Delivering Better Results through Partnership
Public-Private Partnerships Can Serve as Important Levers of Innovation
07.02.14 | By Stephanie Fischer
Collaboration was a central theme of the recent BIO International Convention, which featured panel discussions on AMP-lifying Innovation: NIH, Patient Organizations & Leading Biopharma Firms Mobilize to Tackle Tough Diseases and Playing Nice in the Sandbox: Pre-Competitive Research Consortiums Offer Quicker, Less Expensive Path to Better Medicines.
Accelerating Medicines Partnership Aims to Speed Validation of Disease Targets
The Accelerating Medicines Partnership (AMP, an initiative of the (NIH), several non-profit disease foundations, 10 biopharmaceutical companies and PhRMA, has the lofty goal of transforming the current model for developing new diagnostics and treatments for patients by joining forces to identify and validate promising biological targets of disease. AMP was launched earlier this year with pilot programs in Alzheimer’s disease, type 2 diabetes and autoimmune disorders of rheumatoid arthritis and systemic lupus erythematosus (lupus).
In the super session on AMP, Dr. Jan Lundberg of Lilly Research Foundation explained why biopharmaceutical companies invest their time and resources in public private partnerships: to accelerate breakthroughs and increase the efficiency of bringing new medicines to patients.
Pre-Competitive Consortia Tackle Shared Challenges
AMP is only one of many ongoing public-private partnerships that harness the collective strength, resources and creativity of their members to help solve significant public health challenges. Dr. Salvo Alesci of PhRMA participated in a panel at the BIO Convention which examined how precompetitive collaborations enable biopharmaceutical companies, academia and other stakeholders to unite to tackle shared drug discovery and development challenges.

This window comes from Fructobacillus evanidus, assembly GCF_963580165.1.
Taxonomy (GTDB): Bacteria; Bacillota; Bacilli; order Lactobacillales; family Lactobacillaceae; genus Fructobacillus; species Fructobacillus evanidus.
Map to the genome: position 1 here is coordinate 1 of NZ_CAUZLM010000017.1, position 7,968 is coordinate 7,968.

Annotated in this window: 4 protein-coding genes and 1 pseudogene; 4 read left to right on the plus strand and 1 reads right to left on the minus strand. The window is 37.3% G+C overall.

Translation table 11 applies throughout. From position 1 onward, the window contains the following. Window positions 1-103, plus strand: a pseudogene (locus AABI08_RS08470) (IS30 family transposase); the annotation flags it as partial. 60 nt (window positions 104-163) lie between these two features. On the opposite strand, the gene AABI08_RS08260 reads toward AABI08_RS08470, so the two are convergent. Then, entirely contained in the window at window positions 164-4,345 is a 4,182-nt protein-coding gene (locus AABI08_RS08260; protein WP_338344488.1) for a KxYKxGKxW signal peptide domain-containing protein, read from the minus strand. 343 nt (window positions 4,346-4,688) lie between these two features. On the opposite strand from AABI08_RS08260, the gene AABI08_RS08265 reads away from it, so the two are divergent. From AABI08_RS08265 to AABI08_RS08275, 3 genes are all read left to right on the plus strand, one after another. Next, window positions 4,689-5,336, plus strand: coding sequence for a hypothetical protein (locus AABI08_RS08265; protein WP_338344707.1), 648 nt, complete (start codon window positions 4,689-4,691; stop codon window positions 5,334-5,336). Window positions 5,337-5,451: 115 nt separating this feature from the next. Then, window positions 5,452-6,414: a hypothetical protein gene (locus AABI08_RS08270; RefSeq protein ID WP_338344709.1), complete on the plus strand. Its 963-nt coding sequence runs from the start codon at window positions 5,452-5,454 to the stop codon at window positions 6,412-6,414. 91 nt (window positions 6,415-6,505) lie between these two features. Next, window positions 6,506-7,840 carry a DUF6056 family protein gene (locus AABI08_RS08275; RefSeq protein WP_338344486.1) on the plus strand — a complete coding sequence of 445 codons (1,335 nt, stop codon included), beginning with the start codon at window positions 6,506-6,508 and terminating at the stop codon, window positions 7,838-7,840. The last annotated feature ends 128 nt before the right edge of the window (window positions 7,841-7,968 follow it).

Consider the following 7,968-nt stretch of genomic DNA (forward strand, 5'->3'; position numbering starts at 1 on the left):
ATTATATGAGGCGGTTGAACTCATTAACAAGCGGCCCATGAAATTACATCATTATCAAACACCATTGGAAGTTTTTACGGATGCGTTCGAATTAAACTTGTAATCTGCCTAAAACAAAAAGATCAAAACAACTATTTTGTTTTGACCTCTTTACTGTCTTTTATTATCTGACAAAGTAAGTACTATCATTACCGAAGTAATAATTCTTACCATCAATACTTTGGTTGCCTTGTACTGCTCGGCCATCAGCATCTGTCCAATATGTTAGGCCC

In that session, Richard Lindberg of Pfizer explained how Pfizer’s Centers for Therapeutic Innovation (CTI) bring together the best of industry and academia to work side-by-side, bridging the gap between early scientific discovery and translation into new medicines. CTI currently includes more than 23 academic institutions working on 25 projects across a variety of disease areas.
Dr. Alesci highlighted the critical value of partnerships as “important levers of innovation” to address challenges in clinical trials as well as the need to more consistently involve patient and provider advocacy groups in public private partnerships, such as the Lung Cancer Master Protocol (Lung-MAP).
Collaboration Launches New Clinical Trial Model for Lung Cancer
Earlier this month, Lung-MAP was launched as a revolutionary clinical trial model by the National Cancer Institute, SWOG Cancer Research, Friends of Cancer Research, Foundation for the National Institutes of Health, five biopharmaceutical companies, Foundation Medicine and several lung cancer advocacy organizations.to help match patients with promising new therapies based on their unique tumor profiles. Lung-MAP uses a multi-drug, targeted screening approach to match squamous cell lung cancer patients with investigational treatments. It is designed to improve the sharing of information and infrastructure, improve access for patients to new medicines and for researchers to relevant enrollees based on their genomic profiles, and minimize time and money needed to test these therapies. The goal is to help patients find treatments that will work faster and more effectively.
Collaboration across the biomedical ecosystem can leverage the diversity of thought and experience, and reduce potential duplication with the goal of increasing the number of new therapies for patients while reducing the time to develop them. After all, as Dr. Lundberg said last week, “we will all be patients in the end.”